Misty Slopes

iFarmMagazine

Green ⋅ Sustainable ⋅ Fashion

Written by:
Gary Gardner
Natural leather is sustainable in its purest form as a by-product of animals raised for their meat and in those circumstances doesn’t need additional land and resources.
Sustainable Leather

There is no substitute in terms of the look, feel, texture, suppleness and most importantly durability, for real leather. As a natural product, its composition of collagen fibres allows it to be processed in a number of ways to produce a multitude of products. Its durability lends itself to re-cycling or re-purposing.

We love working with leather because it is a natural product with an artisanship heritage but we are mindful of our environmental and social responsibilities related to using it.

Natural leather is heavily criticised generally at two levels:
(1) The potential for animal cruelty
(2) The potential environmental impact of the tanning process.

Animal cruelty
With respect to animal cruelty there should always be an insistence that animals are not raised specifically for their hides and that they are truly a by-product of food production. In all circumstances animals should also be farmed in an ecologically friendly environment and killed in a humane manner. New modern technologies allow TRACEABILITY through the entire supply chain using Blockchain and IoT (Internet of Things) to monitor the authenticity of the animal’s treatment from the time it is born until it is killed for food. In sourcing these raw materials there should be a demand on checking the origin and the certification processes for the production of the end product.

The Tanning Process
The most common leather tanning process uses Chromium (III), the residue fromwhich can be toxic and with significant environmental consequences if not disposed of effectively. Chromium (III) itself is commonly found in most plant or animal tissue and is not a danger to health. Problems occur however if through poor production processes, exposure to excessive heat or ineffective disposal, Chromium VI occurs which is highly toxic and carcinogenic. This is a significant issue in developing countries where regulations around toxic waste disposal are non-existent, poorly managed or ignored for economic gain.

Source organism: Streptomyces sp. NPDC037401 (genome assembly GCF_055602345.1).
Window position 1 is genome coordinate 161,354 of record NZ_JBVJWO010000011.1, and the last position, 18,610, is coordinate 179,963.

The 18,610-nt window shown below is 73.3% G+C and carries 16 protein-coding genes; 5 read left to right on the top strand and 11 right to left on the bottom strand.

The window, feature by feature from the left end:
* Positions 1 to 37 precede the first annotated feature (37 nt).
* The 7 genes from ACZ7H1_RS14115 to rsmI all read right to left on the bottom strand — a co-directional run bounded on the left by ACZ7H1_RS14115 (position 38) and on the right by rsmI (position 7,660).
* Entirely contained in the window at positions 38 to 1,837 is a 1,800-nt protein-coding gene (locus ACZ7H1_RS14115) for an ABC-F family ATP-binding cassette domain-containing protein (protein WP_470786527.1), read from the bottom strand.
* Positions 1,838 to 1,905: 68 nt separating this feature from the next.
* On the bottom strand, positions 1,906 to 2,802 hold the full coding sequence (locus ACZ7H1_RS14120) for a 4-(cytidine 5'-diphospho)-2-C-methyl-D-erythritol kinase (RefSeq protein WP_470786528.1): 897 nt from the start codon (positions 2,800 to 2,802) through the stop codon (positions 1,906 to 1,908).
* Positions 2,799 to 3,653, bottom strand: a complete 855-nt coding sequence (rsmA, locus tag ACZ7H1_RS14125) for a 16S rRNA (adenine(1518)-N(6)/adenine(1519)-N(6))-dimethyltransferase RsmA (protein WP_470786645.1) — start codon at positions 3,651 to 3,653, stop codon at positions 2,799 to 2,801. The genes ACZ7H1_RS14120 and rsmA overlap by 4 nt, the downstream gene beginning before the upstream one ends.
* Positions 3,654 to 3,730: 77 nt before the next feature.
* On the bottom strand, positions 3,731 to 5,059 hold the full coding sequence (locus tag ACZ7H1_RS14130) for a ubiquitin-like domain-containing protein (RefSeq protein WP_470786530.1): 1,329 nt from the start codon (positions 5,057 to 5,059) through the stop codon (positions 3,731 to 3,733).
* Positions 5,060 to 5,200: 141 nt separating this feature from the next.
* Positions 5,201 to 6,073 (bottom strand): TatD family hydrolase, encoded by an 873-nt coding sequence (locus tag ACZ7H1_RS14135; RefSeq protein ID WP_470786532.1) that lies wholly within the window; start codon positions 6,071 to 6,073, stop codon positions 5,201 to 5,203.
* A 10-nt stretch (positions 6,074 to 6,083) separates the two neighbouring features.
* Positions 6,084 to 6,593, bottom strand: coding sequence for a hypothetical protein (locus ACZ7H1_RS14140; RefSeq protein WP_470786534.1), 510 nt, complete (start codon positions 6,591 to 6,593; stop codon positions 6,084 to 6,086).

Again there is a responsibility that comes with the use of chrome tanned leather to ensure the veracity of the production process.

It is estimated that 75% of global leather production is from chrome tanning as it is the quickest process and retains a higher tensile strength and weighs less than vegetable tanned leather.

Vegetable tanning was used in Ancient Greece and Rome using tannins from trees - bark, wood and leaves. It has some inefficiencies in terms of time and cost and product quality but does offer an eco-friendly alternative to the chrome tanning process.

One such option is Ecolife™ by Green Hides, which creates eco-friendly, chrome-free leather in Italian tanneries that recycle and purify wastewater.

Oversight
The Leather Working Group, is a multi-stakeholder group dedicated to pushing for environmental best practice throughout the leather supply chain in alignment with the UN Sustainable Development Goals and provides valuable input to oversight of the Leather Industry.

Reference:
Sustain your style. (n.d). Retrieved from: https://www.sustainyourstyle.org/en/sustainable-leather.

Date: 
Dec 16, 2020

Sustainable Leather